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ECONOMIC ISSUES

Volume 12 (2007)

Part 1, March

Please select from the titles below:

Part 2, September

Please select from the titles below:

Part 1, March

The Welfare Economics of Public Sector Targets: Towards an ‘Expenditure Constitution’ (p.1)

by J Cullis and P Jones

Abstract: With the advent of New Labour, numerical targets have become ubiquitous in the public sector. They are used to monitor and assess performance by government agencies; but how helpful are targets if couched only in numerical terms? In this paper the proposition is that targets must be set in context: targets must be set with reference to a social welfare function. Pressures in 'political markets' are quite different to incentive structures that ensure that targets will maximise welfare. If targets are inappropriate in Paretian terms, welfare loss might be magnified, the more ‘successfully’ government agencies hit targets. Misallocation of resources is gauged against a Paretian benchmark and illustrated with reference to waiting in the NHS. Analysis of a welfare critique of target-setting suggests a policy rule capable of mitigating distortion. 

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‘Politically (In)Correct’ Targeting: A Public Choice Analysis (p.19)

by J Cullis and P Jones

Abstract: Targets have become a key instrument in UK economic policy. Numerical targets, such as the UK target for waiting list times for inpatient treatment, have a rationale in terms of public choice analysis. They appear to be premised on politicians' pursuit of getting elected. However, increasingly they are a target for criticism. This paper provides an assessment of targets in the public sector. It considers the rationale for adopting targets and actors' responses to incentives created by NHS targets. Whilst targets may make short-run political sense and therefore be 'politically correct', from other perspectives they look 'incorrect'. The analysis indicates that, in political processes, credibility gains contingent on target setting are likely to be short-lived and counter-productive.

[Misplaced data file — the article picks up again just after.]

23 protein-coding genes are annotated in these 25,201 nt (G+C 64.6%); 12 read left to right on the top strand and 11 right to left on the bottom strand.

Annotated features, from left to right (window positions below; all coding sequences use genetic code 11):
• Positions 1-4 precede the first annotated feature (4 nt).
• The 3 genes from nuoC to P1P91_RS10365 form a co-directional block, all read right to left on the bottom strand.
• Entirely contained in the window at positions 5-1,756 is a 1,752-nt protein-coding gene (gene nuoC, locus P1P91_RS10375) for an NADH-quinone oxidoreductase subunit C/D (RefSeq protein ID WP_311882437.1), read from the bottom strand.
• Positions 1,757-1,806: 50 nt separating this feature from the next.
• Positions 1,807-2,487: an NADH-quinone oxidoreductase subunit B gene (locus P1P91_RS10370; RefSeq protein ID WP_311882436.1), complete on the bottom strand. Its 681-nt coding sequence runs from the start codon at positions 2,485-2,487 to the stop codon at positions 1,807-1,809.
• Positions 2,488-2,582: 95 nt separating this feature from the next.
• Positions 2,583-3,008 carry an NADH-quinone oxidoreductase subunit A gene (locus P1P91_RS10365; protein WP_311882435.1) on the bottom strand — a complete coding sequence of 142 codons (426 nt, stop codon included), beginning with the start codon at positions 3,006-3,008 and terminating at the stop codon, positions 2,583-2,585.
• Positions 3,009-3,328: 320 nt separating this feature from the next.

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The Impact of Exchange Rate Volatility on Commodity Trade between the U.S. and China (p.31)

by M Bahmani-Oskooee and Y Wang